Yes, we are open to receiving applications from organizations that have existing courses relevant to the work we propose and may want to build add-on modules through our support to make those programs channelized towards Data for Social Impact. As long as the requirements laid out in the RFP are fulfilled, this should be fine.
- Apart from Climate and Health, can the academic partner include other social sectors in this program?
Although there exist interlinkages between other social sectors with climate and health, we would like the programmatic themes to be climate and health at this stage due to the nature of the current funding available for this program.
- If there is currently a course on relevant thematic areas (ex: artificial intelligence), can the respondent mention it in the RFP?
Yes, you can mention that course and reuse elements from it, if you prefer to do so if it fits the RFP requirements.
- What is the technical depth and breadth of the course that will be required for this program?
For the Data for Social Impact program, we expect a higher focus on technical skills vis-a-vis the PEDP program. However, we expect both programs to be designed with some focus on inculcating a problem-solving mindset with exposure to real-life case studies in the field of climate and health for the social impact sector.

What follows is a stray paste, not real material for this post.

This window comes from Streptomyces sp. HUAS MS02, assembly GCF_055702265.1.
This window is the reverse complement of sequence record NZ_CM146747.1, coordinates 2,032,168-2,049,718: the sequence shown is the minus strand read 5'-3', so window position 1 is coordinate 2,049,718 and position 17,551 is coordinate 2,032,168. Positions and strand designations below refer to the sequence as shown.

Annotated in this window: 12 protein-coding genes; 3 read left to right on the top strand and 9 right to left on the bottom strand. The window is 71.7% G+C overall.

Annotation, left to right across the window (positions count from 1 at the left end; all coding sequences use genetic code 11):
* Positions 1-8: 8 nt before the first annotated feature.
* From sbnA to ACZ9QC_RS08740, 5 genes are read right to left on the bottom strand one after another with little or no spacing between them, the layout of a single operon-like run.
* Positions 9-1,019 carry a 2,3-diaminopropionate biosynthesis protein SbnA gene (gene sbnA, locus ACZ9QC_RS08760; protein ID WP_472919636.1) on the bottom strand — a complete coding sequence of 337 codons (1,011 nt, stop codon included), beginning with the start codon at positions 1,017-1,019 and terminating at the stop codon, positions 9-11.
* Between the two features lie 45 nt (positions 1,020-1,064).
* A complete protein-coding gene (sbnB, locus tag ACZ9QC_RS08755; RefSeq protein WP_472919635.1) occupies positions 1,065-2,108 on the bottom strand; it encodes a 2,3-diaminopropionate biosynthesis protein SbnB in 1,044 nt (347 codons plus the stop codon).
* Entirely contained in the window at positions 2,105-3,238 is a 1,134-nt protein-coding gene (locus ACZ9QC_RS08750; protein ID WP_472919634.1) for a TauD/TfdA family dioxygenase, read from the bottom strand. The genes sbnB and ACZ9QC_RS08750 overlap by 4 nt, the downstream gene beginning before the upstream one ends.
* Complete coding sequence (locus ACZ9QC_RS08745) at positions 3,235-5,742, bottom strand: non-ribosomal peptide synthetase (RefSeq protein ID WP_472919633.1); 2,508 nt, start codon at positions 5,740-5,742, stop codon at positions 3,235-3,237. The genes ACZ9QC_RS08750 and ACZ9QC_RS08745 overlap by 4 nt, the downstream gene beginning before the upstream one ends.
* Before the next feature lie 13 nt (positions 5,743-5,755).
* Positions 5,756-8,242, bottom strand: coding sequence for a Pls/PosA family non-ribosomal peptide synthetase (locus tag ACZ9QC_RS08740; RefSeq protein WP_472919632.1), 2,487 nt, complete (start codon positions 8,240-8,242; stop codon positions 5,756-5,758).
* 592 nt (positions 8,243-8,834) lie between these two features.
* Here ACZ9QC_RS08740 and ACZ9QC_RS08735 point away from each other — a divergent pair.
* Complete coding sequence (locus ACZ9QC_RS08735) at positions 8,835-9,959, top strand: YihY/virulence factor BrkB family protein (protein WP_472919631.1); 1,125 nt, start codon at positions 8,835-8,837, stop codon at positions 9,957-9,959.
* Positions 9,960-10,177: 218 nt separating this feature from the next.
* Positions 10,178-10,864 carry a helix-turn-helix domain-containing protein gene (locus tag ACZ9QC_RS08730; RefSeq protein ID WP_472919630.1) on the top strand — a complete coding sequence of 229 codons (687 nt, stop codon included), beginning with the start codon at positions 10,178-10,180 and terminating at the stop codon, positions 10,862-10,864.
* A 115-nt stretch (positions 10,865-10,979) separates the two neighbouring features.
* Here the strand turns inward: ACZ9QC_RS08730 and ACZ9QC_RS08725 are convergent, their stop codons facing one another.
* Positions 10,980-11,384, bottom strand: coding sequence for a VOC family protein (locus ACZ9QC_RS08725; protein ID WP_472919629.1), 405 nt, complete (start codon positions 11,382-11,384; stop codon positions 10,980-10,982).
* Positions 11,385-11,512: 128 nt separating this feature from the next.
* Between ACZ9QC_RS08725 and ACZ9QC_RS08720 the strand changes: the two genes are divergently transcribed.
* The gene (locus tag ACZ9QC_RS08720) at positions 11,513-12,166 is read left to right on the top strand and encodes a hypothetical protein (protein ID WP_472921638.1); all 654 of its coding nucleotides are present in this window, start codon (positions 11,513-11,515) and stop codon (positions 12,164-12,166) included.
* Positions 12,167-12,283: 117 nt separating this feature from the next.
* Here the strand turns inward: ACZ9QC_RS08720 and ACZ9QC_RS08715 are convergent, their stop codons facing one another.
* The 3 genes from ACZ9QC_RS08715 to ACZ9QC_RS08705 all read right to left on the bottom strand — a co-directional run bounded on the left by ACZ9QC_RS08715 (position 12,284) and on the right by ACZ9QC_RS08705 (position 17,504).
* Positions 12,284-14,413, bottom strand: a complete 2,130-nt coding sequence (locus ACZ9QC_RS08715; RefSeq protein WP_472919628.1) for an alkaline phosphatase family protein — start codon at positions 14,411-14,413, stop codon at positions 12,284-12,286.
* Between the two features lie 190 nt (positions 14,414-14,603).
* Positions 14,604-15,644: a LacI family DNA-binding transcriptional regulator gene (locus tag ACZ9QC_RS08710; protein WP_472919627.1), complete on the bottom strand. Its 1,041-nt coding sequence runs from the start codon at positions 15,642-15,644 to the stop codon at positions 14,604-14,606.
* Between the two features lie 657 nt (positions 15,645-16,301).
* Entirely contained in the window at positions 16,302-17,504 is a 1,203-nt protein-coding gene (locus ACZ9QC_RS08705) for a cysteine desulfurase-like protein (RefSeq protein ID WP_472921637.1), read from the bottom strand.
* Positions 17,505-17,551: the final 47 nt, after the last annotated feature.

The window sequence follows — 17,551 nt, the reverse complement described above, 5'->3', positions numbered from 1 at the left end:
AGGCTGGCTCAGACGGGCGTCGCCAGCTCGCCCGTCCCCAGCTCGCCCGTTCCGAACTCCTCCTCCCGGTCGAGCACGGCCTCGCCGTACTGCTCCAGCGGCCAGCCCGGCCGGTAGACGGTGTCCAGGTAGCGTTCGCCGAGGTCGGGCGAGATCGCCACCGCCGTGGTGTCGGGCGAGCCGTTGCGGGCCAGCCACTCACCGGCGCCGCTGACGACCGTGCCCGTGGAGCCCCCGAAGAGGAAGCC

- Can we obtain the curriculum of the Africa and USA accelerator program?
The curriculum for these two accelerators is under preparation and is not developed as of now. Going forward, data.org will facilitate the interaction between India, Africa, and US accelerators so that the curriculum and other best practices can evolve in a coherent manner. For reference, this is the link for institutes as part of the USA accelerator program: https://data.org/news/uchicago-financial-inclusion/
- Can we expect the students who will enroll for the DSI program to be STEM graduates since a quantitative aptitude and an understanding of foundational courses at the undergraduate level may need to be covered for non-STEM students?